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Bernini's Rome: For Love Of The Eternal City

By Alejandra @ArgosDe

Bernini's Rome: For Love Of The Eternal City

Author: Marina Valcárcel
Art Historian  




The Rape Of Proserpina (detail), 1621-22, Borghese Gallery, Rome

The ending of Paolo Sorrentino's film The Great Beauty is one long, slow take over the River Tiber. The aerial camera rolls, at bird's eye height, from one bank to the other, flying over couples out for a summer stroll, or sometimes at one with the channel of water, crossing through the dark eyes underneath bridges or resting on streetlamps lit for a Roman sunrise. The very last scene in this serene finale takes us up close to the Sant’Angelo Bridge. Before the screen fades to black, Sorrentino abandons us on one of the angels that Bernini ideated to decorate this bridge connecting the Vatican with the Tiber. And from there, we call to mind what this city of popes, this epicentre of the 17th century world means for us as we marvel at the works of a unique man with the Eternal City always on his mind. 


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 Sant’Angelo Bridge, Rome

Rome is currently celebrating the 20th anniversary of the re-opening of the Borghese Gallery with an exhibition dedicated to Gian Lorenzo Bernini (1598-1680), the last of the great, universal masters who made Italy the artistic heart of Europe for over 300 years. Not only was he the greatest sculptor of the 17th century, he was also an arquitect, painter, dramatic author, and, above all, the director general of papal Rome, a Rome that would be required to endure until the present day and to remain the most grandiose show of urbanism ever attempted. Bernini served under eight popes in this most Baroque of cities, a style that grew out of the triumphal catholicism of the Counter-Reformation. By 1600, Italy had already gone through many uneventful centuries when suddenly, in the space of a hundred years, it becomes more active than ever before. But why and how does Italy embody such artistic genius in its most absolute form time and time again? What is the mystery surrounding this small Mediterranean peninsula located between Spain and Turkey? What is its secret recipe for churning out artists of calibre from Giotto to Modigliani? What is the link between politics, the Reformation and the Counter-Reformation?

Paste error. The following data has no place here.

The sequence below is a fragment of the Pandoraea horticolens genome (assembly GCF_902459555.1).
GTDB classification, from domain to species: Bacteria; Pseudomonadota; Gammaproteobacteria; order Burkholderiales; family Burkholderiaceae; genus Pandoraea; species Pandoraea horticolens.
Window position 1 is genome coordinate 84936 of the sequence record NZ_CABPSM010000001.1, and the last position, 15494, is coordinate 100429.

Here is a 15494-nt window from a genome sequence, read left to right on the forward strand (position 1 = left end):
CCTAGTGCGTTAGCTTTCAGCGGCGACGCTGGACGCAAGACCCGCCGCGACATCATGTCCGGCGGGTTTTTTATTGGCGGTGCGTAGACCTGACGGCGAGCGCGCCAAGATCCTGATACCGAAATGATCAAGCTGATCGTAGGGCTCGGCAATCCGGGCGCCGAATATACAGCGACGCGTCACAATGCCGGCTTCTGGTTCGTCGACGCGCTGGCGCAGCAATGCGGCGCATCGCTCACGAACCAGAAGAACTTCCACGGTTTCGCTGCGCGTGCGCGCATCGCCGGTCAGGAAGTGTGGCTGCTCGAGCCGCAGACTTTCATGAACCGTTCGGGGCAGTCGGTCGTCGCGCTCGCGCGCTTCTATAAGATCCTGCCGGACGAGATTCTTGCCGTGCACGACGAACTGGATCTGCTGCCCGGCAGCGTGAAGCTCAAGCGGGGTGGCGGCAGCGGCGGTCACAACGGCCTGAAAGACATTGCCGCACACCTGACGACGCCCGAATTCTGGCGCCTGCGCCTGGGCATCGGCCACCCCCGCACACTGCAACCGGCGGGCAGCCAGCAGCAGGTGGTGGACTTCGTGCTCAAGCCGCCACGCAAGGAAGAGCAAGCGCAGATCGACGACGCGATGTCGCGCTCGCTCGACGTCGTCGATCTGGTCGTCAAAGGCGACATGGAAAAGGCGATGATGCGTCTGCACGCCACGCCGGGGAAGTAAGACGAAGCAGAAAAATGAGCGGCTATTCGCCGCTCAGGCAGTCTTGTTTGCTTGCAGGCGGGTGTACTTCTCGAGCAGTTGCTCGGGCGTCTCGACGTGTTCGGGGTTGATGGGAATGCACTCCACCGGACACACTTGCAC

Let's take a closer look at the ten angels sculpted by Bernini between 1668 and 1669 when his entire oeuvre was dedicated exclusively to works that were full of emotion. The windswept Sant'Angelo Bridge angels are disconsolate between the clouds above and the solid, cylindrical Sant'Angelo Castle, with a black angel at its pinnacle, as a backdrop. In his latter years, Bernini, more than ever before, used the movement of robes such as theirs as a language with which to convey feeling.

The Sant’Angelo Bridge was built to connect the two banks of the River Tiber in the 1st century AD. In the Middle Ages, it gave access to the Vatican City. Since the 17th century, Bernini's sculptures have left the pilgrims crossing it open-mouthed with wonder. It is a matchless means of approach into the oval arms and colonnades of St Peter's Square, the bronze Baldechin ceiling, the spiritually-awakening Roman centurian Saint Longinus who had speared the crucified Jesus, the Throne of St Peter symbolic of the new Ecclesia Triumphans (Church Triumphant)  and so on.


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St Peter's Basilica and Square, Vatican City, Rome